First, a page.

C.S.: In terms of artists whose work I’ve bought in the past few months, Danielle Mckinney, who is about to have a solo show at Fortnight Institute, which is another gallery program I really love. And Fortnight also works with Sally Han, whose work I don’t own yet but would love to have one of her portraits. I’m really excited about a large triptych I bought by Jarrett Key from 1969 Gallery and I would love to get a piece by their twin, Jon Key. I recently have gotten works by Brianna Rose Brooks, who I think is an up-and-coming star; they’re represented by Deli Gallery. And another Deli artist whom I think is spectacular is Eden Seifu. I just got a tiny, tiny piece by Cassi Namoda and I would love to get a larger one as well. And something else I’m really excited about, slightly different, is a piece I commissioned over the summer by the artist Scott Walker. It’s an embroidery of a vintage photo of my mother when she was a teenager. I love it so much and he did such an amazing job; it really looks like a photograph but it’s all done in embroidery.
I’m also excited about Heidi Lau. She’s not in my collection yet, but I would love to get something by Heidi; she also works in ceramics. I’m on the board at Green-Wood Cemetery and we helped fund a nine-month art residency program that started in January, and Heidi Lau is the first artist in residence. She was part of a group show at BRIC a year ago that was co-curated by Harry Weil, who is director of public programs and special projects at Green-Wood. I was so blown away by her installation at that BRIC show, and I’m so excited to see what she’s going to do at Green-Wood over the next few months.
Artsy: Was there a specific moment when you started feeling like a collector?
C.S.: If I had to narrow it down to a work of art that I bought that made me feel like a legit collector, it would be the Mickalene Thomas portrait that I bought in 2014. I bought it during a collector trip to L.A. led by the Brooklyn Museum. We visited a bunch of collections and museum shows and galleries, including Susanne Vielmetter, where I saw this Mickalene Thomas in the back room. I completely fell in love with it. My husband was with me, as well as a number of other Brooklyn Museum trustees-slash-collectors and Eugenie Tsai, our contemporary art curator. I knew Mickalene because she has been on the Brooklyn Museum board for many years, so I ended up buying it with the encouragement and kind of reassurance of the people I was with. And it was definitely the most substantial work of art that my husband and I had bought to date.
Artsy: What does it mean to you to be a collector beyond buying work?
Installation view, from left to right, of a painting by Cassi Namoda; Mickalene Thomas, Portrait of Aaliyah, Night on the Town, 2008; and a work by Sophia Narrett. Photo by Laurel Golio for Artsy.
Installation view, from top to bottom and left to right, of Monica Kim Garza, Cling, Cling, Cling, Cling, Cling, Cling, Cling, 2017; works by Elaine Reichek, Camilla Engström, Michael Pellew, Carol Shen, Katie Stout, and Group Partner; and works by Erin Riley and Glenn Goldberg. Photo by Laurel Golio for Artsy.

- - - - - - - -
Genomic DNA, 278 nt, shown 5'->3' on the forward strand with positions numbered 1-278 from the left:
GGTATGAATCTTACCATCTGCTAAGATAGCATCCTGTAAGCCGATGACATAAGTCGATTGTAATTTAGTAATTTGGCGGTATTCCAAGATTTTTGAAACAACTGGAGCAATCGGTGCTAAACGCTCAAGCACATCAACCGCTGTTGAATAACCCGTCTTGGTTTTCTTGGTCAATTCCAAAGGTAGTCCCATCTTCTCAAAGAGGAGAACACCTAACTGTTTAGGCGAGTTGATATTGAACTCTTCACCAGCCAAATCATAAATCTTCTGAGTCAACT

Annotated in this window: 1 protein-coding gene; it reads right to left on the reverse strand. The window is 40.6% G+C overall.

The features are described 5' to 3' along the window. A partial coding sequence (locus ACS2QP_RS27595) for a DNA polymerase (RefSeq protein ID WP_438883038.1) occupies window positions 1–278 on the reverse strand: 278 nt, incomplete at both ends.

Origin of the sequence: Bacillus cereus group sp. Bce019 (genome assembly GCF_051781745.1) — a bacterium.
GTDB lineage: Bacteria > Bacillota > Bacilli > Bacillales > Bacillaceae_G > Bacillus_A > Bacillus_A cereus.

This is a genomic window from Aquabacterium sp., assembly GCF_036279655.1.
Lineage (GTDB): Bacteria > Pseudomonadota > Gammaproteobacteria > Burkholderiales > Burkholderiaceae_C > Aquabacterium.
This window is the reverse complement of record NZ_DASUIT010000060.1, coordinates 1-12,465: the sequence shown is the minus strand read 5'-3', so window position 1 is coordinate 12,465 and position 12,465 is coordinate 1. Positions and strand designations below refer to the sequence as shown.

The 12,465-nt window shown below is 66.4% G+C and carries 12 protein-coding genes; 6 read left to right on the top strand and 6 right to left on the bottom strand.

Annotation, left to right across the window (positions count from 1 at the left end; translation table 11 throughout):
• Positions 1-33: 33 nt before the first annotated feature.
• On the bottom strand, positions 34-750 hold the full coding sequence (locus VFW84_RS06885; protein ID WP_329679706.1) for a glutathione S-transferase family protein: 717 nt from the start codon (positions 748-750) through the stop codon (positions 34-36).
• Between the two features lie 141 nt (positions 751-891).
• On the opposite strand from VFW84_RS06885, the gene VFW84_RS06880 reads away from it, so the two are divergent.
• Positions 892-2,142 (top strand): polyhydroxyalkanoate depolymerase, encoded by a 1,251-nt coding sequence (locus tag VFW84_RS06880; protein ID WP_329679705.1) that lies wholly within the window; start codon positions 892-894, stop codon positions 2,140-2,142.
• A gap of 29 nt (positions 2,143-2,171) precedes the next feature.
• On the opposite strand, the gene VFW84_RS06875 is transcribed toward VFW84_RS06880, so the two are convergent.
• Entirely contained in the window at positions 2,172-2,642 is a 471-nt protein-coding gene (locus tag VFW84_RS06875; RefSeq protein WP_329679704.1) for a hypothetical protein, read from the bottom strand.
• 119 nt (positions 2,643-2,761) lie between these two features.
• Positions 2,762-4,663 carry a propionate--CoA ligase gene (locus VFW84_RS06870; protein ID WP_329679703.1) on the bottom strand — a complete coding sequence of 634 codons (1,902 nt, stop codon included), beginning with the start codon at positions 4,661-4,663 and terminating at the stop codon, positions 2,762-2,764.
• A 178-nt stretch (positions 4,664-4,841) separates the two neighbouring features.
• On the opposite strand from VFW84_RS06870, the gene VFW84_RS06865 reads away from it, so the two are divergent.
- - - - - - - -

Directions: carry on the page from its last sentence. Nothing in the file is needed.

C.S.: I think as a collector, I am a steward of the work; I feel like an ambassador for the artists. I want to help spread the word about artists I’m really excited about and I want to help, if I can, connect artists to other collectors or galleries or make introductions to curators. It’s more than just owning the work. And now with this introduction of the idea of promised gifts, I have been thinking differently about where the art that I own will end up. If any of it is deemed museum-worthy, then I would love for those pieces to end up in a museum, ideally the Brooklyn Museum.
Artsy: Do you feel compelled to help others collect?
C.S.: Yes. I love serving as a sounding board or giving advice to my friends who’ve asked me about collecting or about specific artists or galleries. I think in another life, I would love to be an art advisor and help people build their collections and introduce people to artists and their work.
Artsy: What kind of advice would you give a new collector?
C.S.: When my friends have asked me, I usually tell them to start by just going to galleries and looking at art. In the COVID-19 world, we’re relying more on Instagram and sites like Artsy to learn about artists and look at images of art, so either way, see what appeals to you. Then, once you start making a list of artworks or artists that interest you, try to understand what common themes there are. I tell people to follow artists on Instagram, or follow them on Artsy, just to see how their work is changing and what their recent work is like. There are also so many groups, like museums’ young collector groups and independent groups for young collectors, which are great for meeting peers and learning from the people who are running those museums. I also recommend attending art fairs and starting the way I did, with the Affordable Art Fair and the Outsider Art Fair, or even just going straight to the big fairs. I always tell people not to be intimidated and to ask questions, even if the gallerist looks like they don’t want to answer questions. I also always tell people, don’t buy something unless you love it. Don’t buy it because you think it’s going to increase in value and be a great investment. Buy it because you really want to live with it and it makes you feel something.
Header image: Portrait of Carla Shen at her Brooklyn Heights home. Photo by Laurel Golio for Artsy.